Mathematician and marketer Clive Humby coined the saying, “data is the new oil.” Michael Palmer, executive vice president at the Association of National Advertisers, put that observation into more precise context: “Data is just like crude. It’s valuable, but if unrefined it cannot really be used.”

That was true when it was written in 2006, and with so much data being created today, the words are even more relevant now. To refine its rapidly expanding pools of data, the bill payments industry will increasingly turn to artificial intelligence (AI) and machine learning models to extract value. AI will be used to improve customer service and retention, create market opportunities and reduce payment operations costs.

AI can now draw from many sources

AI has been making a splash in the general press again. Technologies such as OpenAI’s conversational AI ChatGPT and art generator Dall-E are among the early examples of AI that are finally delivering on the “wow factor” long promised by proponents.

Of course, AI has long been put to work in the financial services industry doing things like identifying fraud, processing claims, removing costs and speeding transactions. Wall Street firms have also used AI to identify and execute trades and help build more resilient investment portfolios.

That type of machine-driven modernisation is now arriving within the bill payments industry. Anyone who accepts recurring bill payments needs to understand how this innovation will transform their payment experience.

AI’s impact on the bill payment experience and the value provided during the payment process to lenders and other billing organisations is going to be profound. Attribute that to the scope of data and the speed at which AI can analyse and refine data into clear and actionable information. Once trained to diagnose data sets and what to look for within that data, AI can spot trends in seconds—far faster than the human brain. Once machine models are built, AI will continue its analysis and identify new insights without additional programming.

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Of course, humans may have to pre-approve the actions AI can take. However, once the biller establishes the parameters of acceptable measures, the machine models get to work improving the efficiencies of payment operations, lowering costs, improving the customer experience and even providing new revenue opportunities.

How AI can radically improve the bill payment experience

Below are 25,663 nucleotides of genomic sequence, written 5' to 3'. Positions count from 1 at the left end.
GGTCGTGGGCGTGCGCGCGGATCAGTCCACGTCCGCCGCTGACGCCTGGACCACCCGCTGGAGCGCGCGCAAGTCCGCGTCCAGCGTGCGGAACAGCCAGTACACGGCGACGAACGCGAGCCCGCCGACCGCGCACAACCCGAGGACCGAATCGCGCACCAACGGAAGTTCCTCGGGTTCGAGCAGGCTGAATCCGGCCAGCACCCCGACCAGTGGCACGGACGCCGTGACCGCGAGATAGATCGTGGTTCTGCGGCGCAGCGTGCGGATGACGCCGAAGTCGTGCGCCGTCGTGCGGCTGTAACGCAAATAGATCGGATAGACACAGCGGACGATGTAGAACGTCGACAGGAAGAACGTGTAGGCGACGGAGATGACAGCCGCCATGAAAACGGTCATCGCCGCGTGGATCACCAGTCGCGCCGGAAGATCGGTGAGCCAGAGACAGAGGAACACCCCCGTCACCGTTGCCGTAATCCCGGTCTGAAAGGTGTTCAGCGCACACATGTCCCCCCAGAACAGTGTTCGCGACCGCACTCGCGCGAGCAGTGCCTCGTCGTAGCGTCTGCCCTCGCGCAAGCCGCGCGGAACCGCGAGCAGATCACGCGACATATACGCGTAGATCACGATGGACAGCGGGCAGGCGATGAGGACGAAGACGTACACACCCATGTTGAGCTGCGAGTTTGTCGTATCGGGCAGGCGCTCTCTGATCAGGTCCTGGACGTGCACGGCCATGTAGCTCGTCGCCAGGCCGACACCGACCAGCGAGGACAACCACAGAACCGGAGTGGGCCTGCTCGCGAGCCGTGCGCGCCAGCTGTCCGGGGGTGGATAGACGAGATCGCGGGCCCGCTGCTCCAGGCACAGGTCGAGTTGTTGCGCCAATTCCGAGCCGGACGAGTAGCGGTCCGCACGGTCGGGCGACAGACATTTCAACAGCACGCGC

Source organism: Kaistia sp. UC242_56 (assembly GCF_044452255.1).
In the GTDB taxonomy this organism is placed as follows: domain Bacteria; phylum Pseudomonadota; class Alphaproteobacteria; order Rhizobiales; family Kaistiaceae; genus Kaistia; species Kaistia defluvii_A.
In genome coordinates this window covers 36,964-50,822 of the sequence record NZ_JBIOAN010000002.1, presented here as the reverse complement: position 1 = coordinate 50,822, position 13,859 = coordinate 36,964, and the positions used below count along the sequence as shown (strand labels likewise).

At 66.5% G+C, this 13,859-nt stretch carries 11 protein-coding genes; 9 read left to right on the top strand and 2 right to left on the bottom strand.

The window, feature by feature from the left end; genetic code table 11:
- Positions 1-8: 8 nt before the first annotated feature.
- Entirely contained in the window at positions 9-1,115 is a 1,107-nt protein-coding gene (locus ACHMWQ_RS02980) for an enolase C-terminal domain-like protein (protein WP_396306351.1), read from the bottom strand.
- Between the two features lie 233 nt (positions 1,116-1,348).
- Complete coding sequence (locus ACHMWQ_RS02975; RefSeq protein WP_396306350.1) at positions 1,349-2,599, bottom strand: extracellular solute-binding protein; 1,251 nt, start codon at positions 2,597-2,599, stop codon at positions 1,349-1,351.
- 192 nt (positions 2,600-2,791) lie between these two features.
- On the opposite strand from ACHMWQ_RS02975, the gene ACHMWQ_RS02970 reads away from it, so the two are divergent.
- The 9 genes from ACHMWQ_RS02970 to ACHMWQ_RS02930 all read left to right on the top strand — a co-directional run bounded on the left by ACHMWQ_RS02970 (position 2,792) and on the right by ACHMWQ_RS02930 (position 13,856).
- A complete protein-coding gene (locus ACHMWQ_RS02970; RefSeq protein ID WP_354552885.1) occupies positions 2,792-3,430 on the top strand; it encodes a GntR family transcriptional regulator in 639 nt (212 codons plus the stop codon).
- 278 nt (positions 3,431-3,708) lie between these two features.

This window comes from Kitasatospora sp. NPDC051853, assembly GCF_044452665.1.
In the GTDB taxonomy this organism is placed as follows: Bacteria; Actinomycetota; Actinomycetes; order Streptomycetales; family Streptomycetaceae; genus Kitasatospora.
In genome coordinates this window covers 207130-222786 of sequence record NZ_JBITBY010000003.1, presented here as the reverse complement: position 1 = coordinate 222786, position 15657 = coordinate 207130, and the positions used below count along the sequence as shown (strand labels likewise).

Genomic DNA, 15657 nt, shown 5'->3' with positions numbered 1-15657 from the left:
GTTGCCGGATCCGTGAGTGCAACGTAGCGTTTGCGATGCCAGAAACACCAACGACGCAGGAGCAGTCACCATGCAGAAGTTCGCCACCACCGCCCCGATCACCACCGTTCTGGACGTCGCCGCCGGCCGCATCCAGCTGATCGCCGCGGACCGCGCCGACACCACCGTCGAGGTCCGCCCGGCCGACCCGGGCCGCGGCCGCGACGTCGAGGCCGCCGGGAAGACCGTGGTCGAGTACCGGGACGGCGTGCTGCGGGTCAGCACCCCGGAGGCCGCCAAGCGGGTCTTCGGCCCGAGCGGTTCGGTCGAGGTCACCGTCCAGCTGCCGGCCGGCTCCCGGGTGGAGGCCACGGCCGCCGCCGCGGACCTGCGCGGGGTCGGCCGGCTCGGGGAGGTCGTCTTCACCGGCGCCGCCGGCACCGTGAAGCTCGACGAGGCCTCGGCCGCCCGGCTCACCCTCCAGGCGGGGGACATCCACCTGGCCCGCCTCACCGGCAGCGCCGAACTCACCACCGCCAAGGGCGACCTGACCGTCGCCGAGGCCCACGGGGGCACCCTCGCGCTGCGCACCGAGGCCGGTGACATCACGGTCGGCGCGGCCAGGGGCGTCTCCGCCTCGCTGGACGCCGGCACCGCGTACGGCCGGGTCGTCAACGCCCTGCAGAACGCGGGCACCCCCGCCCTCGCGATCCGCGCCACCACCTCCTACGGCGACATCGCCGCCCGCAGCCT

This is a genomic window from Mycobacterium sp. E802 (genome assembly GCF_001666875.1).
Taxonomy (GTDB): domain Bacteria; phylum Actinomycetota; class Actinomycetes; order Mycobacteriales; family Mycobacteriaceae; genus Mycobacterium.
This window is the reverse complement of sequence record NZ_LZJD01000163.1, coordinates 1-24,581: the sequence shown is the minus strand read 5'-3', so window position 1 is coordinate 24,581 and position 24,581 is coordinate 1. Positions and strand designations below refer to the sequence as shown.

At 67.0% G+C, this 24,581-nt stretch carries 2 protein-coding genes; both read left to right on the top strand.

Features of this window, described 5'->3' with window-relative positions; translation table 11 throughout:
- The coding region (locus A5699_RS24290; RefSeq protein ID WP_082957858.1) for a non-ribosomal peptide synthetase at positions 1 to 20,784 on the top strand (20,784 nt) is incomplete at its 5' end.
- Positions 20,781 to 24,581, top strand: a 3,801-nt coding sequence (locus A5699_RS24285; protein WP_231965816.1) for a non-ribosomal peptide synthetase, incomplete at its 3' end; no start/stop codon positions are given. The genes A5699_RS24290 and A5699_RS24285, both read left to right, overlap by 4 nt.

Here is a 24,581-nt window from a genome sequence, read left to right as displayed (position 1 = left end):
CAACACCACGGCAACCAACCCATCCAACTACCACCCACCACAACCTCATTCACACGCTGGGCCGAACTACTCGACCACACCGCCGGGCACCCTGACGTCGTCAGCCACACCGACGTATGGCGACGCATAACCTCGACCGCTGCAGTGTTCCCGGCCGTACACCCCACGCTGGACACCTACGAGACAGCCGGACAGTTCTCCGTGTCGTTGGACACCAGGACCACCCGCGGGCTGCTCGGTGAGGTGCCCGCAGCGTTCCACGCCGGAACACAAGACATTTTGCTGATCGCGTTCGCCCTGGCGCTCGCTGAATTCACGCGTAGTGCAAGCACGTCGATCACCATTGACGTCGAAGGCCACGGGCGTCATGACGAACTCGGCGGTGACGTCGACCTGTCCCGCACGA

Consider these six real-world benefits in the AI-driven future for the bill payments industry, where billers can:

Support good customers

Consider a scenario where a long-standing customer who has always paid on time misses a couple of payments in a row. With AI, that change in user behavior can be caught and the risk of additional late payments predicted. With a bill payment platform using automation, the biller can be proactive, potentially reaching out and providing an alternative recommendation to the customer, such as changing the payment due date.

The offer could be made through text, email or another channel. If the biller predetermined acceptable boundaries for terms, the process wouldn’t require human intervention. It could be fully automated and ultimately, salvage the relationship with a customer that typically pays on time without the need for a costly customer service call.

Improve self-service

Bill payment is the one-way lenders communicate with their customers on a regular basis, thus the experience must be a good one, but live customer interactions are expensive. Gartner calculates that live channels, whether phone, chat or email, average $8.01 per interaction, while self-service or mobile apps cost about a dime per transaction. The catch: only 9% of customers report completely resolving their issues within self-service processes, Gartner says.

It’s possible for a biller to counter that trend by leveraging AI to keep many types of self-service transactions on track. Getting answers to questions about bills, making billing payments by phone, requesting a fee be removed, inquiring about restructuring a loan, updating personal information and changing bill payment due date—all these issues can be handily addressed.